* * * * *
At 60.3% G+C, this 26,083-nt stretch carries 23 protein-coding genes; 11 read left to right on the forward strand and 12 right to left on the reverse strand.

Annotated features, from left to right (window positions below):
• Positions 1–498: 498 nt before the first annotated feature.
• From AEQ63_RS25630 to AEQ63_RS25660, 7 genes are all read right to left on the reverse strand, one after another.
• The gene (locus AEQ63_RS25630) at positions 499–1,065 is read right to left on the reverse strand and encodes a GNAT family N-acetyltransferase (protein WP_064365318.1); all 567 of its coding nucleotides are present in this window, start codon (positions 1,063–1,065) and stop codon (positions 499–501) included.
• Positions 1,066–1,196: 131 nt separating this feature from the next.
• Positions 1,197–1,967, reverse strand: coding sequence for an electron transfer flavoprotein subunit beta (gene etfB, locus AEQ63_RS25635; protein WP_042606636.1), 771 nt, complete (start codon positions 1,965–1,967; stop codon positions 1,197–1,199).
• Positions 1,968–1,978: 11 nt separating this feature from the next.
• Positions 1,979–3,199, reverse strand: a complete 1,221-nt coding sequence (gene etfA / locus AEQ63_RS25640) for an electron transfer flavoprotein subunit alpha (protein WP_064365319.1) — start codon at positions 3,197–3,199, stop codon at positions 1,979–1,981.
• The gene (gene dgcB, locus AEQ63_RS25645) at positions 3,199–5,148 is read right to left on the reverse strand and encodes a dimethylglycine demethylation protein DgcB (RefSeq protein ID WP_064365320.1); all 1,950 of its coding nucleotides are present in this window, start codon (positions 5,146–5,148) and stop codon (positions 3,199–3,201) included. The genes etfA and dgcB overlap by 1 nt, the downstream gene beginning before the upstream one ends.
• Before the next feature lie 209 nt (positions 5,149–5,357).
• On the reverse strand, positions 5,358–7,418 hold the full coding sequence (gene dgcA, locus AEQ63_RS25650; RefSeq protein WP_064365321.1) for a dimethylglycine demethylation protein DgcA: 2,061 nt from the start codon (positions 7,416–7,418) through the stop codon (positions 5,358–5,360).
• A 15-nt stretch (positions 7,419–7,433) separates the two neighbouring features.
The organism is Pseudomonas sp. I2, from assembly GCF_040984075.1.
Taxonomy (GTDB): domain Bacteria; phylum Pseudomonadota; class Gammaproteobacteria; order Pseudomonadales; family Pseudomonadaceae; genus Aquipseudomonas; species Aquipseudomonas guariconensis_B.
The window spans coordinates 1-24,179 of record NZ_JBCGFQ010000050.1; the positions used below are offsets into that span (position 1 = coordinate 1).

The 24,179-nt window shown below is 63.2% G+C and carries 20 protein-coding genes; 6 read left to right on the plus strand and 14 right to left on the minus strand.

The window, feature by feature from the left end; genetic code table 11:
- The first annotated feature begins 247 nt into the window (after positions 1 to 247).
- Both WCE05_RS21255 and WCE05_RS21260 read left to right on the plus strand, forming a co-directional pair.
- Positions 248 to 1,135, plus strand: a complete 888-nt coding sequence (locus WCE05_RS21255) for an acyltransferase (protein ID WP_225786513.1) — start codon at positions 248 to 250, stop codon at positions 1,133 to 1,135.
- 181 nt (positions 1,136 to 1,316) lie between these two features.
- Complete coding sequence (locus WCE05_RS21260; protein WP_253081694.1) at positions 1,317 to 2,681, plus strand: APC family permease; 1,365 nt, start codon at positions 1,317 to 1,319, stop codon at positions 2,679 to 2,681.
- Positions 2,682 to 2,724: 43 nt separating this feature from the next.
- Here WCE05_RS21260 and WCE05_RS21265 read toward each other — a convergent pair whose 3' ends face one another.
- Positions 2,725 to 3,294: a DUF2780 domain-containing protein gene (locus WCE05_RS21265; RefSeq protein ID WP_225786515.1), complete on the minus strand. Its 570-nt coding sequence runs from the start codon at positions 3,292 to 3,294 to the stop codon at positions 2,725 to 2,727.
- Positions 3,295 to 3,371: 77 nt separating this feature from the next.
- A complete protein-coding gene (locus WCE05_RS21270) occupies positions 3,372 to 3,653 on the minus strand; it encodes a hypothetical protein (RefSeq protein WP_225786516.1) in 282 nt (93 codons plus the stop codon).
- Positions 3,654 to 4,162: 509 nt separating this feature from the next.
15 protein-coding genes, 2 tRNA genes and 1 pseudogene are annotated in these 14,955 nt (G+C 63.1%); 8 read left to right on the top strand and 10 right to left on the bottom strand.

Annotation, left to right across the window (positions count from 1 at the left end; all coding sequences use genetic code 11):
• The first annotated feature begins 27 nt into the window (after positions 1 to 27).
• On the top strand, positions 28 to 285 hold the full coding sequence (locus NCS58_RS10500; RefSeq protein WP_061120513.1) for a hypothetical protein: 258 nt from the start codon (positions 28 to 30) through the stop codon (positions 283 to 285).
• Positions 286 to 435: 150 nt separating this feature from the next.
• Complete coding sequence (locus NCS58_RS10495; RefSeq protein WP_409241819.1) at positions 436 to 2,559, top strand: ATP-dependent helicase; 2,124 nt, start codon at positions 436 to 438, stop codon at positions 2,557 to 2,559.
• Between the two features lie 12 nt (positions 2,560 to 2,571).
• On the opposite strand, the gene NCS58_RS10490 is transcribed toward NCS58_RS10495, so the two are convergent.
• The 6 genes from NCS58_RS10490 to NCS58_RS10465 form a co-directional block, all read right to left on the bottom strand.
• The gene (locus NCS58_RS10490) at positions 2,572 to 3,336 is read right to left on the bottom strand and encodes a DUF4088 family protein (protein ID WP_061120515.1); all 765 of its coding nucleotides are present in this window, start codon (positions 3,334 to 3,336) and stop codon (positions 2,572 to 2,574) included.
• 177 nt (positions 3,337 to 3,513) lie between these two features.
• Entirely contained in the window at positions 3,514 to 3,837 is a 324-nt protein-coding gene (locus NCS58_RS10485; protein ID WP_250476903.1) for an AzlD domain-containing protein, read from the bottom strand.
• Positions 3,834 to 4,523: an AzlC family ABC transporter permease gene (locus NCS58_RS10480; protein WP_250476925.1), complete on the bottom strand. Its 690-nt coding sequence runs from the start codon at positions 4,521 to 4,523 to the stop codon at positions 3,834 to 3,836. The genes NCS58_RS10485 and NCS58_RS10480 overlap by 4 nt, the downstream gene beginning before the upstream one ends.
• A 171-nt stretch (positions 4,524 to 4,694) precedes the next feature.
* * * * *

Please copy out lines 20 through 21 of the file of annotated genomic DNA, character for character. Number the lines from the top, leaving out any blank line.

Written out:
- Both WCE05_RS21255 and WCE05_RS21260 read left to right on the plus strand, forming a co-directional pair.
- Positions 248 to 1,135, plus strand: a complete 888-nt coding sequence (locus WCE05_RS21255) for an acyltransferase (protein ID WP_225786513.1) — start codon at positions 248 to 250, stop codon at positions 1,133 to 1,135.